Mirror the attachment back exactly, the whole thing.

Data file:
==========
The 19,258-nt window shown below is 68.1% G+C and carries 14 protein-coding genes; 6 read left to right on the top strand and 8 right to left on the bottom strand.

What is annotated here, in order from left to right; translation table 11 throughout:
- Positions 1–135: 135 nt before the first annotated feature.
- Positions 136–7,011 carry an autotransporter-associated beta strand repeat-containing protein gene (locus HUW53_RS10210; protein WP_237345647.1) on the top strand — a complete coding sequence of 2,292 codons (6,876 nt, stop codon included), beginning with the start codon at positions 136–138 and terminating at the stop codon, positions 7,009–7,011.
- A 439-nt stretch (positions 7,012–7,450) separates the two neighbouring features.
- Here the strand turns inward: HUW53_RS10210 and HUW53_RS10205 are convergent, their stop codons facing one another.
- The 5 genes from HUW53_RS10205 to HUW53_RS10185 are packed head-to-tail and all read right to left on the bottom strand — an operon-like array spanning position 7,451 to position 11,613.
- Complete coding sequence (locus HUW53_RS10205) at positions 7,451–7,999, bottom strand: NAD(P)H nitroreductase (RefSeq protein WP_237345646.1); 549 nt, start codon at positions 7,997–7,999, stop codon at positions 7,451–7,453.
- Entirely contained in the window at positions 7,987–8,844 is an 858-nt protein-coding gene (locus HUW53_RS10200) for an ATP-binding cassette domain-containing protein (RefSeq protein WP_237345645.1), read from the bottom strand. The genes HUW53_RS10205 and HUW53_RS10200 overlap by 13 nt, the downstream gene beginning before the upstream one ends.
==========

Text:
The 19,258-nt window shown below is 68.1% G+C and carries 14 protein-coding genes; 6 read left to right on the top strand and 8 right to left on the bottom strand.

What is annotated here, in order from left to right; translation table 11 throughout:
- Positions 1–135: 135 nt before the first annotated feature.
- Positions 136–7,011 carry an autotransporter-associated beta strand repeat-containing protein gene (locus HUW53_RS10210; protein WP_237345647.1) on the top strand — a complete coding sequence of 2,292 codons (6,876 nt, stop codon included), beginning with the start codon at positions 136–138 and terminating at the stop codon, positions 7,009–7,011.
- A 439-nt stretch (positions 7,012–7,450) separates the two neighbouring features.
- Here the strand turns inward: HUW53_RS10210 and HUW53_RS10205 are convergent, their stop codons facing one another.
- The 5 genes from HUW53_RS10205 to HUW53_RS10185 are packed head-to-tail and all read right to left on the bottom strand — an operon-like array spanning position 7,451 to position 11,613.
- Complete coding sequence (locus HUW53_RS10205) at positions 7,451–7,999, bottom strand: NAD(P)H nitroreductase (RefSeq protein WP_237345646.1); 549 nt, start codon at positions 7,997–7,999, stop codon at positions 7,451–7,453.
- Entirely contained in the window at positions 7,987–8,844 is an 858-nt protein-coding gene (locus HUW53_RS10200) for an ATP-binding cassette domain-containing protein (RefSeq protein WP_237345645.1), read from the bottom strand. The genes HUW53_RS10205 and HUW53_RS10200 overlap by 13 nt, the downstream gene beginning before the upstream one ends.